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Regulations and relevant Legislation

CAA Regulation on IAS

Training Schools Operation Regulations

Liability Insurance

Copy of Insurance Policy

A few words about the sport


Hang gliding is an air sport in which a pilot flies a light, non-motorised foot-launched heavier-than-air aircraft called a hang glider. Most modern hang gliders are made of an aluminium alloy or composite frame covered with synthetic sailcloth to form a wing. Typically the pilot is in a harness suspended from the airframe, and controls the aircraft by shifting body weight in opposition to a control frame.

Early hang gliders had a low lift-to-drag ratio, so pilots were restricted to gliding down small hills. By the 1980s this ratio significantly improved, and since then pilots have been able to soar for hours, gain thousands of feet of altitude in thermal updrafts, perform aerobatics, and glide cross-country for hundreds of kilometers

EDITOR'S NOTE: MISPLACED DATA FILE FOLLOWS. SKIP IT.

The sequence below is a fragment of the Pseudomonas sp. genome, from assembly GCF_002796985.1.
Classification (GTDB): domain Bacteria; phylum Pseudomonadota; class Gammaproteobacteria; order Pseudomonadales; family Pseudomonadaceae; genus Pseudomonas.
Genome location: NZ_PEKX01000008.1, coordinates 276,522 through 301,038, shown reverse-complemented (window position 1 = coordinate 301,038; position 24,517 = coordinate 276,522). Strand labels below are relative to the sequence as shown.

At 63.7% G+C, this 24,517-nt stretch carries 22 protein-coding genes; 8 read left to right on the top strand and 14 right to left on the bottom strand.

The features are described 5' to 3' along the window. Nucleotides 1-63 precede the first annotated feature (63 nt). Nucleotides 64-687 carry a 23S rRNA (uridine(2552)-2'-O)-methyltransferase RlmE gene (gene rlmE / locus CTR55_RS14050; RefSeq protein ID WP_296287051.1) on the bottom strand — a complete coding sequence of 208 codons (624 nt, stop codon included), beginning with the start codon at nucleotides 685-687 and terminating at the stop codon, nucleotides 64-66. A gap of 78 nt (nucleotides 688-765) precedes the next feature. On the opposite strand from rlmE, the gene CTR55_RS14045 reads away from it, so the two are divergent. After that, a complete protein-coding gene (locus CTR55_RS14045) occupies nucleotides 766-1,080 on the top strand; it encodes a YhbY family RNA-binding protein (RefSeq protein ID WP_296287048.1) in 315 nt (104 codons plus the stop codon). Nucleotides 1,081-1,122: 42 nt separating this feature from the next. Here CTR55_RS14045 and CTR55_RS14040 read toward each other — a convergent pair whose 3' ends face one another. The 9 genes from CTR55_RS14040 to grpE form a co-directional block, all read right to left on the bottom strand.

As for competitions, they started with "flying as long as possible" and spot landings. With increasing performance, cross-country flying has largely replaced them. Usually two to four waypoints have to be passed with a landing at a goal.


Every two years there is a World Championship. Other forms of competition include Aerobatic competitions, and Speedgliding competitions, wherein the goal is to descend from a mountain as fast as possible while passing through various gates in a manner similar to down-hill skiing.

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